Criterion’s second Governance in Aged Care conference kicked off online on Wednesday morning with two powerful speakers who both emphasised the importance of culture in aged care.
In a sector still reeling from the structiny of a royal commission and in the throes of the COVID-19 pandemic, weaknesses in corporate governance have been under the spotlight this year.
The examination of governance at the conference was timely.
Chair of Opal Aged Care and Chancellor of the University of Western Sydney, as well as academic and former public servant, Professor Peter Shergold AC, opened proceedings as the keynote speaker.
Professor Shergold has performed a vast array of senior leadership roles across the for-profit, not-for-profit and government sectors. As well as the roles mentioned above, he was CEO of the Australian Public Service for twenty years. He chaired the Aged Care Reform Implementation Council and the Aged Care Sector Committee. He was CEO of the Centre for Social Impact from 2008 until 2011, and is now its chair, among many other roles.
Professor Shergold said Australia’s aged care sector has “top rate” corporate governance, and this has been evidenced by our low infection and mortality rates from COVID-19.
He praised aged care workers, who daily demonstrate their commitment and “courage” continuing to care for older people through the pandemic, a fact has been brought into “stark relief” by the virus.
Aged care boards shoulder a greater responsibility
Professor Shergold said aged care organisations are different to other organisations because they play a unique social role.
“The statutory responsibility placed on the shoulders of residential aged care boards needs to be greater than in other areas of the economy,” he stated.
No board member today will be in any doubt that they will be held responsible for failures of care, he said.
Boards need to be held accountable for the health and safety of residents. Decisions boards make affect the decisions made by aged care workers “at the bedside”, Professor Shergold said.
Aged care is largely government funded and regulated, and it faces higher levels of sovereign risk, he said.
There are many excellent guides for aged care boards, but they alone are not sufficient, he said.
Professor Shergold proposed a six-point guide for boards to ensure good governance.
- Aged care organisations must show strong ‘organisational governance’ in order to comply with Standard 8 of the Aged Care Quality Standards. He said the Aged Care Quality and Safety Commission must monitor and assess organisations to ensure this standard is being complied with.
- He recommended an enforceable and mandatory ‘code of conduct’ for aged care providers to set out clear ethical expectations, to ensure integrity, and to set out obligations based on how residents and families want to be treated.
- The board must be accountable for corporate performance across “the full gamut” of operations. As well as being financially viable, they must deliver social returns.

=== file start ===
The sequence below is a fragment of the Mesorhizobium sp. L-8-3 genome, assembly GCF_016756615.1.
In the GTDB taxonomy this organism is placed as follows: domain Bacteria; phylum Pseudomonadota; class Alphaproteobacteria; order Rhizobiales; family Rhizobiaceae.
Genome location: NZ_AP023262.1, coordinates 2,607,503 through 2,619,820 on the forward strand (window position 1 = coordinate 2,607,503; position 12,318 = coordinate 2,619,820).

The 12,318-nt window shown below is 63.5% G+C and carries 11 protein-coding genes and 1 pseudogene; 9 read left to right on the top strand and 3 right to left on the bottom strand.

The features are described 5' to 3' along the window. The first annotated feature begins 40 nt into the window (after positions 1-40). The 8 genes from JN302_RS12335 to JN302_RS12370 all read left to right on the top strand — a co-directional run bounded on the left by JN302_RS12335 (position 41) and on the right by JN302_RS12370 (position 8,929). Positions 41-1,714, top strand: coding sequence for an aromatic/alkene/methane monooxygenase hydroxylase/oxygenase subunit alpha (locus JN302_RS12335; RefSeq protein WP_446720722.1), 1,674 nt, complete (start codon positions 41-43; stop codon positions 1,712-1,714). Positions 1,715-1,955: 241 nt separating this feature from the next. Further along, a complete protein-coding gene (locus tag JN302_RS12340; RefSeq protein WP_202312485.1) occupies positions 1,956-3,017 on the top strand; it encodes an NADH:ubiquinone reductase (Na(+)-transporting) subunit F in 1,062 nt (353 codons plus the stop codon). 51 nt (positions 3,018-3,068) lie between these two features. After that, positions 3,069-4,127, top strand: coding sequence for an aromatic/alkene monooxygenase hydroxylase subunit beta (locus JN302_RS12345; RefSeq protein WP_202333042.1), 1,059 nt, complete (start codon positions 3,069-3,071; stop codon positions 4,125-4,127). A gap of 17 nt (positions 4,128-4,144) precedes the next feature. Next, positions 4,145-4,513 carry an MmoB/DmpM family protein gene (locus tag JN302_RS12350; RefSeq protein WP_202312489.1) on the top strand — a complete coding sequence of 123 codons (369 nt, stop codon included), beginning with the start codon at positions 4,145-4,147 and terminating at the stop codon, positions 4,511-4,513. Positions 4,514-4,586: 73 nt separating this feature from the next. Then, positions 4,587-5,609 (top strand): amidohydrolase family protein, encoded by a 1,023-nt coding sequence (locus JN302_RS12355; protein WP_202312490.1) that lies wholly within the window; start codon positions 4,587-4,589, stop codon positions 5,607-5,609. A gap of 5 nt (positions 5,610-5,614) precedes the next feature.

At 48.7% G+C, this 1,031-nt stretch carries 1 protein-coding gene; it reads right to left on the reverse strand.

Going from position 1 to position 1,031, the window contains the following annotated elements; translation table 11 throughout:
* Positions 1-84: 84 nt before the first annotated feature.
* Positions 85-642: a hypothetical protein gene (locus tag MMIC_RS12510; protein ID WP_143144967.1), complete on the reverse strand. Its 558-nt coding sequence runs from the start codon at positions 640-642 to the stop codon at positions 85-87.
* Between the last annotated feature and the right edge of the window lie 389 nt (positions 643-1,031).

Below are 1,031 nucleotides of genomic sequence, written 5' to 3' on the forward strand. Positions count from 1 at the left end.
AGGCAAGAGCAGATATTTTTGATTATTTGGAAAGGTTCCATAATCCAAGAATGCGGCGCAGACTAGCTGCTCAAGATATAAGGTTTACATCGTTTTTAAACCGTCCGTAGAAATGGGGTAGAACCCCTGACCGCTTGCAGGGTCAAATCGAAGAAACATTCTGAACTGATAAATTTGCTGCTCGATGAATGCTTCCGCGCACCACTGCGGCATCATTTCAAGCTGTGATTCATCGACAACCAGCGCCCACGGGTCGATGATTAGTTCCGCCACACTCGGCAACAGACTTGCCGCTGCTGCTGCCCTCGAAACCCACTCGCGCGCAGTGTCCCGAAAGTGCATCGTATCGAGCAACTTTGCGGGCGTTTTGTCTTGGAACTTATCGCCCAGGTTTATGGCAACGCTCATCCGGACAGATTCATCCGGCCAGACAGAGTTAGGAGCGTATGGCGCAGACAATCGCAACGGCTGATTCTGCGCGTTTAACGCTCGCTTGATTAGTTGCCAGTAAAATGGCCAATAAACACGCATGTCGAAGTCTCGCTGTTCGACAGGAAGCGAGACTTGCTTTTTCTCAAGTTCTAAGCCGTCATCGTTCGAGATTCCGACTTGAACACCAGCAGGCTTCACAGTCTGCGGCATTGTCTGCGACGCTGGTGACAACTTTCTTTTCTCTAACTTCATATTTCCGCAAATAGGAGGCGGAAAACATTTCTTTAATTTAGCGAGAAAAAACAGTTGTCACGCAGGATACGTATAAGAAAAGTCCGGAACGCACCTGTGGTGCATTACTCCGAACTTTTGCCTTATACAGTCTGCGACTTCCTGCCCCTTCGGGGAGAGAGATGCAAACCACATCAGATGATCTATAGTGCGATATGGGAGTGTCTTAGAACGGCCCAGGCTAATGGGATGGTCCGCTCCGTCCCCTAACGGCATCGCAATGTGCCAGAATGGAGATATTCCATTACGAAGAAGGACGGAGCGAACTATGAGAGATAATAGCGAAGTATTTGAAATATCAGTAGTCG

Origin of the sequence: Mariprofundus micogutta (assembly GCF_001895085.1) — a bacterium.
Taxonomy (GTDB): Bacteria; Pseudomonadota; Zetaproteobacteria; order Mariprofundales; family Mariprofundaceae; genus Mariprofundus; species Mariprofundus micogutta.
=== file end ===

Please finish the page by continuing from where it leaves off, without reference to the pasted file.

- Boards must establish an organisational risk framework to include, for example, finances, training, responsiveness to complaints, and regulation.
- Establish oversight of complaints procedures. Professor Shergold said boards must hear bad news, which will often present opportunities for improvement. Sometimes minor infractions may need attention at board level because they can have broader implications, and even lead to “brand destruction”.
- And finally, Professor Shergold said boards need to be held accountable for corporate culture. The tone is set from the top, he said. Boards must set behavioural expectations of all those who work in the organisation. For Opal, this comes down to the board committing to “bringing joy” to residents. The board must proclaim that message and exhibit it, he said.
Boards must recognise residents and families as individuals
Aged Care Quality and Safety Commissioner, Janet Anderson PSM, said before the pandemic the commission was aware of weaknesses in corporate governance in the sector.
She said monitoring and inspections have been ongoing during COVID-19, with 165 site visits conducted between 1 March and 15 May (43 per cent unannounced, 35 per cent at short notice, and 22 per cent announced).
Complaints have peaked during the crisis, she said. Weekly complaints peaked in the week of 27 April, with 363 complaints. So far in May, 57 per cent of complaints have been about lockdowns or visitor restrictions.
Ms Anderson said problems about visitor restrictions arose when providers turned a “tin ear” to residents and their families, and were not able to “find a pathway” to a solution that would ease residents’ and families’ concerns.
These concerns were most notable during end-of-life care and in situations when families had been visiting residents regularly to help with their care, and they stem from corporate governance weaknesses. Boards must be able to recognise each resident and family as individuals, she said.
Ms Anderson said the keys to good governance are:
- How an aged care service is led and managed,
- Having strong organisational processes, where roles, responsibilities, policies, processes and procedures are all clearly defined,
- Having the appropriate staff skillset, including on the board,
- Having a shared culture,
- Placing the customer at the centre of decision making,
- Strong monitoring and reporting mechanisms, and
- Good communication between all levels of the organisation, including among staff, residents, families, and the board.
‘You can’t change culture overnight, but you can work towards it,” Ms Anderson said.